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More jobs are going to the robots

Dave Ransom  |  Issue: February | March 2018

Car mechanics, drivers, real estate agents, security guards – is the last human work being homeless?


Self-driving cars

Self-driving cars are here.
PHOTO: businessinsider.com


Are you a car mechanic, a real estate agent or a security guard? Do you drive a delivery van, a taxi or a semi-truck? Are any of these your backup plan for keeping body and soul together?

If the answer is “yes,” please do not read further without sitting down and bracing yourself. Your job is in jeopardy. From robotics. Not sometime in the future. Right now.

And you are not alone. The advance of “artificial intelligence” – machines learning for themselves and teaching each other – is increasing at warp speed. Estimates for losing half our jobs to technology have dropped from 30 to 40 years in the future to 10 to 15 years – practically tomorrow.

Car mechanics – there are 750,000 in the United States today – are already losing their jobs to the increasing number of cars with electric engines. Unlike gas guzzlers, the electric cars built by Ford, GM, Nissan, and Tesla have few moving parts. They don’t require oil changes. The minor maintenance they need can be done in minutes – by the owner.

But going electric is minor compared to going driverless.

“Self-Driving Trucks May Be Closer Than They Appear,” the New York Times headlined recently. The $700 billion trucking industry is ripe for going driverless, the Times wrote, cutting labor costs, accidents, and insurance premiums.

“The result is a furious race not just to develop self-driving trucks, but to get them on the road and making money,” it says. Two top dogs in the race are Uber and Google, which say that self-driving semis are likely to be on the road before self-driving taxis. But taxis are next.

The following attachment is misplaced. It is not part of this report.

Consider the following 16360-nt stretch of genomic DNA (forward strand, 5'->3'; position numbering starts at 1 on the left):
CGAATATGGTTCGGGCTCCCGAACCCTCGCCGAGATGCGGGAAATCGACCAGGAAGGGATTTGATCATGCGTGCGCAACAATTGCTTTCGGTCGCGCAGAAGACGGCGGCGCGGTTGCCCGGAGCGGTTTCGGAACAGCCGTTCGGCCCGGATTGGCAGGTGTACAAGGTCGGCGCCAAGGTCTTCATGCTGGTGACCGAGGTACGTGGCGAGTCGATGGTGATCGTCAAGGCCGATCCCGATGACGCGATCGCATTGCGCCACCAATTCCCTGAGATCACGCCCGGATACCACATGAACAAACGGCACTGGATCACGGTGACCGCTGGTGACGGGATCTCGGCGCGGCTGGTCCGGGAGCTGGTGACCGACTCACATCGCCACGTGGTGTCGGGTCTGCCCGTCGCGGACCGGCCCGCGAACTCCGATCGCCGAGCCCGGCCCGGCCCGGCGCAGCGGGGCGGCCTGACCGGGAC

Amazon is already well on the way to fully automating its warehouses. So it’s not difficult to imagine a wholly robotic system bringing stuff in, warehousing it, and shipping it out on a truck that drives itself to your door.

At least at first, human drivers will handle the last few miles of a delivery – but on a computer screen. “One driver can drive 10 to 30 trucks per day,” says the tech company developing the software. There are 3.5 million truck drivers in the United States today. Tomorrow?

Well, if nothing else, you can sell real estate, right? Nothing’s going to replace the personal touch in showing a house to prospective buyers, and being bilingual is a plus.

Wrong. Robots are already fronting for real estate agents in the San Francisco Bay Area. Currently, there are some 2 million active agents in the United States. But “it looks like far fewer people will work in real estate, as technology boosts productivity and squeezes profits,” the San Francisco Business Times wrote in December.

The real estate robots, engineered by Zenplace Property Management, show the apartments themselves and videos of nearby parks and schools. They do background checks and take rental applications. They operate on the company’s software, but the robots are off the shelf. (And, like Siri on your iPhone, they will shortly speak all the major languages.)

As with the digitized truck system, the human real estate agents aren’t wholly eliminated – they work through the bots. But instead of showing three or four properties a day driving around, they can now show 15 to 20 a day – an 80 percent reduction in workers.


protected by robots

The Microsoft campus in Silicon Valley is protected by robots.


And the same off-the-shelf robot can be programmed for other things – like being a security guard, for instance. San Francisco already has robots roaming the sidewalks delivering food and, until recently, the SPCA there had a five-foot, 400-pound bot nicknamed “K9” clearing the homeless off the sidewalk in front of its building.

Food for thought: Were those people made homeless by the rise of the robots?

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